The double scored two, making it 6-2, and it put the Reds in a position to score more. But Zack Cozart flew out to center, and Joey Votto hit a grounder up the middle, right to Brandon Crawford, who was positioned behind the bag before the pitch.

Threat over, but the Reds got within a grand slam of their own, which probably did wonders for their outlook for the rest of the game.


Posey's grand slam busts game open, Giants up 6-0

Mat Latos was pitching fantastically, painting the strike zone, and trying to take advantage of a Tom Hallion strike zone that had just a little width early in the game. But it didn't have a lot of room low in the zone, as he found out.

After Gregor Blanco led off the inning with a single, light-hitting shortstop Brandon Crawford took two close pitches. Super close. Hoooo, so close:


Another game, another umpire, and Crawford is down 0-2. Instead he got to sit fastball, and he got one:

That was a triple, and it scored Blanco from first. Matt Cain hit one back to Latos for the first out of the inning, but an Angel Pagan chopper to Zack Cozart led to an adventure:

It would have been a tough play to get Crawford coming from third, but it was still an error to put the Giants up 2-0.

Marco Scutaro walked on four pitches -- again, just out of the zone -- and Pablo Sandoval lined a single to left to load the bases for Buster Posey.

Buster Posey will almost certainly be the MVP in the National League. But if they voted after the playoffs started, he might be unanimous:

That's a grand slam, and it landed at Progressive Field. It was the last pitch that Latos threw in the game, as he gave way to Sam LeCure.

Of note: I think Ryan Hanigan knew the ball had a chance to get out."


Latos: Don't get too comfortable up there, Panda.

In the top of the fourth, Pablo Sandoval led off against Mat Latos. Here's what happened on Latos's third pitch:



Three pitches later, Sandoval grounded out to first. Next, Latos retired Buster Posey on a fly to center. Hunter Pence reached on an infield hit -- a higher chopper up the middle that Brandon Phillips could only put in his pocket -- but Latos got out of the inning by striking out Brandon Belt with a full-count fastball.

So we're still scoreless in the bottom of the fourth.


Latos, Cain cruising through 3

Umpire Tom Hallion might be the most Frank Drebin of all the working umpires today. When he gets to call a third strike, he recognizes it's an opportunity that he should never, ever take for granted, and he goes nuts.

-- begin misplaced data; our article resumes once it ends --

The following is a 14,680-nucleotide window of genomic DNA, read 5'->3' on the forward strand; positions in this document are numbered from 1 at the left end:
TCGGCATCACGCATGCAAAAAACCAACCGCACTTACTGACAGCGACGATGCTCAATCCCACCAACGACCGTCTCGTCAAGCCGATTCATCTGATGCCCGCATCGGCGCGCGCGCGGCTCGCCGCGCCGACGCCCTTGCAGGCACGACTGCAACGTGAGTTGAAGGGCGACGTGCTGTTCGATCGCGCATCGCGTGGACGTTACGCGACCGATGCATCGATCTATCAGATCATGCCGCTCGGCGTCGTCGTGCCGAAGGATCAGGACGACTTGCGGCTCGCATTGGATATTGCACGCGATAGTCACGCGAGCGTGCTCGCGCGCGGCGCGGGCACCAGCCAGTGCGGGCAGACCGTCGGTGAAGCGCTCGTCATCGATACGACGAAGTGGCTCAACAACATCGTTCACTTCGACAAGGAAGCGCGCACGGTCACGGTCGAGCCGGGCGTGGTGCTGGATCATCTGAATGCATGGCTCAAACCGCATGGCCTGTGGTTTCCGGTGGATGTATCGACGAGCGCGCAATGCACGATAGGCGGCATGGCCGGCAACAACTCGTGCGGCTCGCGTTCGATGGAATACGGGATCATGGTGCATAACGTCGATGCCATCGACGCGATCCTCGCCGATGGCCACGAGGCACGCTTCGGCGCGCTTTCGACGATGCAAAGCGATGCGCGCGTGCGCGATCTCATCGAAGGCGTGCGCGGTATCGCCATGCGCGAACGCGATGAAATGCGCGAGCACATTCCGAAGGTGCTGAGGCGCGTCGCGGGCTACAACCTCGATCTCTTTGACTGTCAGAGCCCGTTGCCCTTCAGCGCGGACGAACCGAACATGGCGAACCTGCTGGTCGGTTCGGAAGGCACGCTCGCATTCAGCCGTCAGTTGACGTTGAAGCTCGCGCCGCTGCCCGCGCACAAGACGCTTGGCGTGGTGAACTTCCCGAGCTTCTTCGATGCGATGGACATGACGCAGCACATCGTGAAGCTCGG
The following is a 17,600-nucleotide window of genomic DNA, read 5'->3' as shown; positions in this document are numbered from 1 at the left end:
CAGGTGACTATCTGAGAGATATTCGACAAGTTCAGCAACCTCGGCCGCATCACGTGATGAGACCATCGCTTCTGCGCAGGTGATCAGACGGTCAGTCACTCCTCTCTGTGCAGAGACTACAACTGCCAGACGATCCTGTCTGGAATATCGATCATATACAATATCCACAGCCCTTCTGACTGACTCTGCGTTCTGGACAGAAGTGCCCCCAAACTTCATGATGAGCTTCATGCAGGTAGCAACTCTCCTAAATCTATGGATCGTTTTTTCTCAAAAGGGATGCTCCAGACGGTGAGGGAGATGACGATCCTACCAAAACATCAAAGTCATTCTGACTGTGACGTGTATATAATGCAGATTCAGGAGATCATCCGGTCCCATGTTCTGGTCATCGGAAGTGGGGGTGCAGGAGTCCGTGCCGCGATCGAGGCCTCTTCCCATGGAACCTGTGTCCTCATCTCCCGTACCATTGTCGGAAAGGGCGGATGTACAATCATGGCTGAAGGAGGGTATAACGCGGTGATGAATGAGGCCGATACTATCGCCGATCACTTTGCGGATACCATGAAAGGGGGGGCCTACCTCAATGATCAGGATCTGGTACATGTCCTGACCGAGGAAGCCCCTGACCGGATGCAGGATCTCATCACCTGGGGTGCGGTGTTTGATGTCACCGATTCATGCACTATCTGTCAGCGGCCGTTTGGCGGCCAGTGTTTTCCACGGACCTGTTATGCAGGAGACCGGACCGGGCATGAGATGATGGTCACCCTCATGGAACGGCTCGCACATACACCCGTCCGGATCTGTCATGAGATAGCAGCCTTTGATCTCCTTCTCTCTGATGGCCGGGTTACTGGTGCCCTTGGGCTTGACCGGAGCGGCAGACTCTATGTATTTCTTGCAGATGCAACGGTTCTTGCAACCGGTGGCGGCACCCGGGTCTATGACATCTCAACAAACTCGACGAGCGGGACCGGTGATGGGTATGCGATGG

And early on, his strike zone is a touch wide on both sides, but it's not egregious. And with Cain and Latos known for their command, this has the makings of a fast-paced game.

It's worth noting that this is Hallion's reputation -- Baseball Prospectus has Hallion's strikeouts-per-nine at 30 out of 82 major-league umpires, which jibes with his strike zone today -- a little on the pitchers' side, but certainly reasonable.

So now the Giants and Reds have a tough task: They're facing pitchers who throw strikes, but who can also go just outside the strike zone. Through three innings, that paradigm has played out exactly like you would expect.


Cain works around Panda's error, Game 5 scoreless

This might become the first real pitchers' duel of what might have been a series full of them; after two innings, the game is scoreless and both starting pitchers, Mathew Latos and Matthew Cain, have looked sharp. Early on, though, Cain hasn't been getting a great deal of help from his defense. In the bottom of the first, Zack Cozart reached on an infield single that might have been turned into an out.

And in the bottom of the second, Scott Rolen led off and reached safely on this play:


You'll get 'em next time, Panda.

No problem for Cain, though. The next batter, Ryan Hanigan, rolled into an easy 6-4-3 double play. And Cain finished off the Reds by striking out Drew Stubbs looking.

Heading into the third inning, this one's still scoreless.


Tom Hallion is in midseason form



Latos, Cain escape early jams in 1st inning

Mat Latos opened the first inning of Game 5 with an impressive, fastballs-only strikeout of Angel Pagan, and the initial fear of the Giants was confirmed: Oh, it's going to be that Latos, the one who can paint the corners with mid-90s stuff. Goodie.

But the Giants got two runners on, with Marco Scutaro rapping a single to left, and Pablo Sandoval punching an opposite-field single. The Giants were set up well for Buster Posey and Level 61 Fiery Orator Hunter Pence, but both popped up to shallow center on high fastballs, and Latos escaped the jam.

Matt Cain started the bottom of the first by getting Brandon Phillips to break his bat on a soft fly to center, but Zack Cozart dribbled an infield hit in front of Joey Votto, who walked. Cain was in the same situation that Latos was in -- two on, one out -- but he got Ryan Ludwick and Jay Bruce to strike out swinging.


Scott Rolen back in Dusty Baker's lineup

The Cincinnati Reds have posted their lineup for Thursday afternoon's Division Series elimination game against the San Francisco Giants.

Manager Dusty Baker has returned to the lineup that earned his team victories in Games 1 and 2. This means that rookie Todd Frazier is back on the bench in favor of veteran Scott Rolen, whose costly error in Game 3 made tonight's rubber match possible. Also back in the lineup is catcher Ryan Hanigan, who sat out Game 4 while Dioner Navarro played.

2. Zack Cozart - SS
3. Joey Votto* - 1B
4. Ryan Ludwick - LF
5. Jay Bruce* - RF
6. Scott Rolen - 3B
7. Ryan Hanigan - C
8. Drew Stubbs - CF
9. Mat Latos - P

The Reds knocked Matt Cain out after five innings in Game 1 and hope to do the same in Game 5. They also hope to avoid becoming the first National League team to blow a 2-0 series lead in a Division Series. Game time is set for 1 p.m. Eastern. The game will be broadcast on TBS.